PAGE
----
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Battle of Nedao

Battle of Nedao

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The Battle of Nedao, named after the Nedava, a tributary of the Sava, was a battle
Battle
Generally, a battle is a conceptual component in the hierarchy of combat in warfare between two or more armed forces, or combatants. In a battle, each combatant will seek to defeat the others, with defeat determined by the conditions of a military campaign...

 fought in Pannonia
Pannonia
Pannonia was an ancient province of the Roman Empire bounded north and east by the Danube, coterminous westward with Noricum and upper Italy, and southward with Dalmatia and upper Moesia....

 in 454
454
Year 454 was a common year starting on Friday of the Julian calendar. At the time, it was known as the Year of the Consulship of Aetius and Studius...

. After the death of Attila the Hun
Attila the Hun
Attila , more frequently referred to as Attila the Hun, was the ruler of the Huns from 434 until his death in 453. He was leader of the Hunnic Empire, which stretched from the Ural River to the Rhine River and from the Danube River to the Baltic Sea. During his reign he was one of the most feared...

, allied forces of the Germanic subject peoples under the leadership of Ardaric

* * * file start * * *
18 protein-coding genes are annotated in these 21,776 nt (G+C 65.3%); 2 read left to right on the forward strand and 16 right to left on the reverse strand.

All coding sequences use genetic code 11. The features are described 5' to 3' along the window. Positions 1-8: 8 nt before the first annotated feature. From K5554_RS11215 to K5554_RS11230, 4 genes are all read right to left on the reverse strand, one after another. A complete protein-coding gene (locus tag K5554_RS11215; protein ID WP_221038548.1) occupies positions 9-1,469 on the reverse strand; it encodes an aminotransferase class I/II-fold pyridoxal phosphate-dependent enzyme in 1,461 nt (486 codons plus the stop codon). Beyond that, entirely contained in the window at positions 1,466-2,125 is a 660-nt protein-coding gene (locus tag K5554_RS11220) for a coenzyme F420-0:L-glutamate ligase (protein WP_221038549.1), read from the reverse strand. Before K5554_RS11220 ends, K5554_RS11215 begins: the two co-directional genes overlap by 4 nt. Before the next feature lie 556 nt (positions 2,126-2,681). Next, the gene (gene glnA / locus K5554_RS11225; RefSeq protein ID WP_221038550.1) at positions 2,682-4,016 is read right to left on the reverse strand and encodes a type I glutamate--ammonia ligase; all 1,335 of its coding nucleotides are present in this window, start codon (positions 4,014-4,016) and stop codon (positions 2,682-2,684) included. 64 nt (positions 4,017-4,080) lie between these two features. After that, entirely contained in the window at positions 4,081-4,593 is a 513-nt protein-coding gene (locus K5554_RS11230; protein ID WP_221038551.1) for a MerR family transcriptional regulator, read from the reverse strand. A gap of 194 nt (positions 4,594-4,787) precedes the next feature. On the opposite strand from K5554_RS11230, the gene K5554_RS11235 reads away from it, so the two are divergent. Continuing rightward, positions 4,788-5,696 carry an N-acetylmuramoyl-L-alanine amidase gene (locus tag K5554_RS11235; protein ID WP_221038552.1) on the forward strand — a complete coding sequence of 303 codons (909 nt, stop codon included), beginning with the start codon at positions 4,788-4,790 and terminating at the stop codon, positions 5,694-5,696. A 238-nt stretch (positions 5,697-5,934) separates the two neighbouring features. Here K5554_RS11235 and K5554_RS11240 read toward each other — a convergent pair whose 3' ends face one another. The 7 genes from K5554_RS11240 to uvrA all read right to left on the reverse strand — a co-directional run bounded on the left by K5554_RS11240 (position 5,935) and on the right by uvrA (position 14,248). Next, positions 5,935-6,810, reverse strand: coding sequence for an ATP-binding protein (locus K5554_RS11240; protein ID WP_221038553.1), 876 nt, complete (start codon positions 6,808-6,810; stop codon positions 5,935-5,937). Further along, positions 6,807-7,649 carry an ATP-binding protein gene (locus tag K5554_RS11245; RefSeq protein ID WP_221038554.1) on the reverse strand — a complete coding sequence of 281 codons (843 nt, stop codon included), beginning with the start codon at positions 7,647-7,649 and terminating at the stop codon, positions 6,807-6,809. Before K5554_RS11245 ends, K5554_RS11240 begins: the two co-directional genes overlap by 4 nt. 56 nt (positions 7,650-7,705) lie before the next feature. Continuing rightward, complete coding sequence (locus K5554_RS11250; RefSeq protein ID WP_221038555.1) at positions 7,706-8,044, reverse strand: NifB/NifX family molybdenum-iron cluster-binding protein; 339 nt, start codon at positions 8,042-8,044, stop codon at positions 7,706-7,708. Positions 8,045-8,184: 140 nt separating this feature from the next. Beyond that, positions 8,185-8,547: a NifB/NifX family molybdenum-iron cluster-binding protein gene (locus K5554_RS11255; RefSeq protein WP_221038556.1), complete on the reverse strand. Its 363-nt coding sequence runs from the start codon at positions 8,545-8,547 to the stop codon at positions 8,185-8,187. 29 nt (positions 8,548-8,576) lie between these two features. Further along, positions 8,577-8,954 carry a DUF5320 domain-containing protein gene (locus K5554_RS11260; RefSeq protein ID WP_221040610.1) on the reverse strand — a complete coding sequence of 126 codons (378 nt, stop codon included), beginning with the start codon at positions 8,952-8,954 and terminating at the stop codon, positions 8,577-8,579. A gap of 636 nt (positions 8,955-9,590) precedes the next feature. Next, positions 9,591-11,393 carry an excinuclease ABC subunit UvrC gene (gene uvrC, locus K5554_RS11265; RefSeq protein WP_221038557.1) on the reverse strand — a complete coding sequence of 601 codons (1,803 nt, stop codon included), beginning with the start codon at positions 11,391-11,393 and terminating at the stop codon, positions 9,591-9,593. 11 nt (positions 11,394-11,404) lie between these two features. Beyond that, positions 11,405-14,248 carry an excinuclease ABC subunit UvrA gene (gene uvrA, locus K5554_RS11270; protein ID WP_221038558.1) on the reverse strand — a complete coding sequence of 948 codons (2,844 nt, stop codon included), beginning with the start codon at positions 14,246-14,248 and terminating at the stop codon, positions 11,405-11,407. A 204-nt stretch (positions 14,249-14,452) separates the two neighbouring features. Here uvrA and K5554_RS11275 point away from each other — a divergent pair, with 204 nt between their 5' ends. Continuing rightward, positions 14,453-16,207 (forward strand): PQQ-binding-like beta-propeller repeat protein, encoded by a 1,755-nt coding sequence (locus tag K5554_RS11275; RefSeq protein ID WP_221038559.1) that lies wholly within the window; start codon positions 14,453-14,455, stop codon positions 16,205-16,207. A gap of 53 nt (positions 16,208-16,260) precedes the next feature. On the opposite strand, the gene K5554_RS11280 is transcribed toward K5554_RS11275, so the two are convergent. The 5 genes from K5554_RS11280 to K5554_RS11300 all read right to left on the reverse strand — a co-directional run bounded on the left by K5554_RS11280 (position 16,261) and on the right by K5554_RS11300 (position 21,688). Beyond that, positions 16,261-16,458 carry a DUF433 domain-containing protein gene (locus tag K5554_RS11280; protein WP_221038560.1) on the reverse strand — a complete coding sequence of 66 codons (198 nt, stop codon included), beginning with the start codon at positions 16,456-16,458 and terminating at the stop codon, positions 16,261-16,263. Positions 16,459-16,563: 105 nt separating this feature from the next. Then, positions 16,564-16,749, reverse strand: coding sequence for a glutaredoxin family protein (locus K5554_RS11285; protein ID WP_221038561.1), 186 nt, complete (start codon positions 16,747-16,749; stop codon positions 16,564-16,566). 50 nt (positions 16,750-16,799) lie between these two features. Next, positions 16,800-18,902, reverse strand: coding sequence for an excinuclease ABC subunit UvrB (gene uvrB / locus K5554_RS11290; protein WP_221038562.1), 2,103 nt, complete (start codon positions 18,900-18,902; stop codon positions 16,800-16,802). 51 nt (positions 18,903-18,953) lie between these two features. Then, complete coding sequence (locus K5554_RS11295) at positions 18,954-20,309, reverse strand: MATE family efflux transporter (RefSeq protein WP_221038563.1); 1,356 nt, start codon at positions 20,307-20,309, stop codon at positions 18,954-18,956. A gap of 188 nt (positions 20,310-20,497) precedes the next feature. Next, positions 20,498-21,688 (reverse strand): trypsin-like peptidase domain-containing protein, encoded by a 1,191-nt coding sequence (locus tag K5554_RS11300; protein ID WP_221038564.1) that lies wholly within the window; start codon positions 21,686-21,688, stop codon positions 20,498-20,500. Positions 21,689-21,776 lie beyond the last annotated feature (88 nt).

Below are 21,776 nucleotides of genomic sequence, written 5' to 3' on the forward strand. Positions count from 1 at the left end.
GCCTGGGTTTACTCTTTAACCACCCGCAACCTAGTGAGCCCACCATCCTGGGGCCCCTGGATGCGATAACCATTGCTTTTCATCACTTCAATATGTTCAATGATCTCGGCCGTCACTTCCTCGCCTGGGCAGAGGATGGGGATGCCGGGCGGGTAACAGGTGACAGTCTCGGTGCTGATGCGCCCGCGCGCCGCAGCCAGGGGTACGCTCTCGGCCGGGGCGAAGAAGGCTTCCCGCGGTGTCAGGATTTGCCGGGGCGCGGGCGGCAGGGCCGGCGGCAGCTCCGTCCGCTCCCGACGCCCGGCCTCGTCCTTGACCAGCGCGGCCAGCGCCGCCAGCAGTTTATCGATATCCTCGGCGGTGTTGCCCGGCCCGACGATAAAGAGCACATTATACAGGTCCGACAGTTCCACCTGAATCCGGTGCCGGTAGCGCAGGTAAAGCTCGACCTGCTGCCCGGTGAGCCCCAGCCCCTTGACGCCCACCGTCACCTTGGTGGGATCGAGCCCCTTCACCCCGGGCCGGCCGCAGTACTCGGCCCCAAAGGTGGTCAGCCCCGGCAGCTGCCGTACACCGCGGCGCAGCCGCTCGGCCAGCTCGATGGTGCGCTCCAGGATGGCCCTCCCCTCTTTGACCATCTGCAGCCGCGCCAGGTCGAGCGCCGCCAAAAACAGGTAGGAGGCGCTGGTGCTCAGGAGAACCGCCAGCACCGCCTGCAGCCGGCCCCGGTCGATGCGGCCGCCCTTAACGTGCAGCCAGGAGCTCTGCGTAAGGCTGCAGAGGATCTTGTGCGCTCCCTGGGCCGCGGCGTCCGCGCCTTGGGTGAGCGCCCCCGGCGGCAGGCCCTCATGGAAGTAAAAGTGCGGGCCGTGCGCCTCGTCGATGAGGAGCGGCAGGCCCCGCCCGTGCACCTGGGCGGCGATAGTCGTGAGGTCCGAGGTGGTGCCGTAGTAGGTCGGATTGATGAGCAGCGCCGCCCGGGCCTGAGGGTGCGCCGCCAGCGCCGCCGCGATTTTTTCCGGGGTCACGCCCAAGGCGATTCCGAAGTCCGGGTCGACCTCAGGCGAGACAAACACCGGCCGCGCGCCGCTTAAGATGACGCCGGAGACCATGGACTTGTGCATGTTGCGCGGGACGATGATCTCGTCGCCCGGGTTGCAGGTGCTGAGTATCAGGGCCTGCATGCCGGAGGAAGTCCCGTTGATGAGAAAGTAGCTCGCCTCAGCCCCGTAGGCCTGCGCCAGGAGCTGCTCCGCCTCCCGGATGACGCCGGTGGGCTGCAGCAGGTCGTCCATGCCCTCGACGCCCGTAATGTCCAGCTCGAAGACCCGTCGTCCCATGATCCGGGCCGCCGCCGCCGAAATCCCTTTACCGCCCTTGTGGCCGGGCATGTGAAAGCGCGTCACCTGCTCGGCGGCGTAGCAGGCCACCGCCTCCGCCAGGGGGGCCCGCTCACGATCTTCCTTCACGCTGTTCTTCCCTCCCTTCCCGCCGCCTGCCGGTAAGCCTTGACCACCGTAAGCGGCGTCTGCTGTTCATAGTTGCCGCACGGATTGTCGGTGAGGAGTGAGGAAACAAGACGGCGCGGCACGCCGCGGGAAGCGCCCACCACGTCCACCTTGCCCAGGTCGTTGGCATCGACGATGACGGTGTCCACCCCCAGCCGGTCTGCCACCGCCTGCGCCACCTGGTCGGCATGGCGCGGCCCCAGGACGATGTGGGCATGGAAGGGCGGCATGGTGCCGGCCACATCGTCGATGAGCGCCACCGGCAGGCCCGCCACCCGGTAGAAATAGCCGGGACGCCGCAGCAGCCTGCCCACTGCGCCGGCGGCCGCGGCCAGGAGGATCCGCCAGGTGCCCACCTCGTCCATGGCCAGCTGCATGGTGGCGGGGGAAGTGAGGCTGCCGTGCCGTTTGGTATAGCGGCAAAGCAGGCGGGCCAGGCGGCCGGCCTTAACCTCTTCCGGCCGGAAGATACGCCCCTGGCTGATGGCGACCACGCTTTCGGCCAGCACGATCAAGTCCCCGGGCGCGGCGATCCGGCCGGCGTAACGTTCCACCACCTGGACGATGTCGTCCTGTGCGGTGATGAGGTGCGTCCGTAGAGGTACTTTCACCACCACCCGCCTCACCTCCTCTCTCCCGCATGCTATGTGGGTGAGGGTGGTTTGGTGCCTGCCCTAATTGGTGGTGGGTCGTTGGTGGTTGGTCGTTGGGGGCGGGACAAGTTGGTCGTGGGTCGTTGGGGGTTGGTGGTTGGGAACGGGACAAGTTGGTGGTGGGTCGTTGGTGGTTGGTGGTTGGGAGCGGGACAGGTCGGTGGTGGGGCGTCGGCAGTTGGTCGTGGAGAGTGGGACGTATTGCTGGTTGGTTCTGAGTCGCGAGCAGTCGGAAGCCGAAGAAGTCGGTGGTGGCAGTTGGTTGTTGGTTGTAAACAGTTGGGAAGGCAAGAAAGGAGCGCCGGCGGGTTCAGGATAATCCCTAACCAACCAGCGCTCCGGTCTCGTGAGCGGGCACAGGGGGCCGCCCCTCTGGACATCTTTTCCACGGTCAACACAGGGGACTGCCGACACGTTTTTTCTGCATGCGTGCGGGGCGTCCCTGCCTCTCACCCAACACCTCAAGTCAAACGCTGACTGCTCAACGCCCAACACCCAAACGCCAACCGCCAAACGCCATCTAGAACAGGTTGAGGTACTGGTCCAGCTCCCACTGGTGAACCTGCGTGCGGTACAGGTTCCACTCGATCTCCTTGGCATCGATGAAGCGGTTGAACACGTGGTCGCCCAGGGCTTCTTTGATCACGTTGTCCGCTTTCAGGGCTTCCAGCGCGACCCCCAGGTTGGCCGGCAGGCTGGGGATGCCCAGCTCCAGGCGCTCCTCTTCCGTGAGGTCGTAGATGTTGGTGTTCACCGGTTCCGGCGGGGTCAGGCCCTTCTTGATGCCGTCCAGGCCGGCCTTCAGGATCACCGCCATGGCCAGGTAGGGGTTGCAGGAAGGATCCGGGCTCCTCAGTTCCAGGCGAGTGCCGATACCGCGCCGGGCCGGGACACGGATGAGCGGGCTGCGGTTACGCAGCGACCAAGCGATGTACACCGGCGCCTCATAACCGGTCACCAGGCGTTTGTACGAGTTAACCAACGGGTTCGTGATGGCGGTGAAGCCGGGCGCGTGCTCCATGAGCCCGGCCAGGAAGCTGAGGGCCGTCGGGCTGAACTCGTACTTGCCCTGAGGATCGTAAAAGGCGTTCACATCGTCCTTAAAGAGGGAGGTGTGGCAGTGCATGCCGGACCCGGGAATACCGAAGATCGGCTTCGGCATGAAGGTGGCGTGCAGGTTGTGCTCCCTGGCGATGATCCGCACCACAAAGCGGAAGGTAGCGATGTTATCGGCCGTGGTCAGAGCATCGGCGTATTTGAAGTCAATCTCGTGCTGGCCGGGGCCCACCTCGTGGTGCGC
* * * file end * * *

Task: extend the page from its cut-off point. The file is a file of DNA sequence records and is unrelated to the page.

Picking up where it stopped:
Ardaric
Ardaric was the most renowned king of the Gepids. He was "famed for his loyalty and wisdom", one of the most trusted adherents of Attila the Hun, who "prized him above all the other chieftains"...

, king of the Gepids, defeated the Hunnic forces of Ellac
Ellac
Ellac was the oldest son and successor of Attila the Hun in the Hunnic Empire. His reign lasted only 2 years, from 453 to 454, when he was killed in the Battle of Nedao...

, the son of Attila, who had struggled with his half-brothers Irnik and Dengizich for supremacy after Attila's death, and eventually killed him in single combat. According to the 6th century historian Jordanes
Jordanes
Jordanes, also written Jordanis or Jornandes, was a 6th century Roman bureaucrat, who turned his hand to history later in life....

:
And so the bravest nations tore themselves to pieces. For then, I think, must have occurred a most remarkable spectacle, where one might see the Goths fighting with pikes, the Gepidae raging with the sword, the Rugi breaking off the spears in their own wounds, the Suavi fighting on foot, the Huns with bows, the Alani drawing up a battle-line of heavy-armed and the Heruli of light-armed warriors.


Hunnic dominance in Central and Eastern Europe was broken as a result. The handful of Hunnic forces left were expelled by Ardaric
Ardaric
Ardaric was the most renowned king of the Gepids. He was "famed for his loyalty and wisdom", one of the most trusted adherents of Attila the Hun, who "prized him above all the other chieftains"...

after a long siege.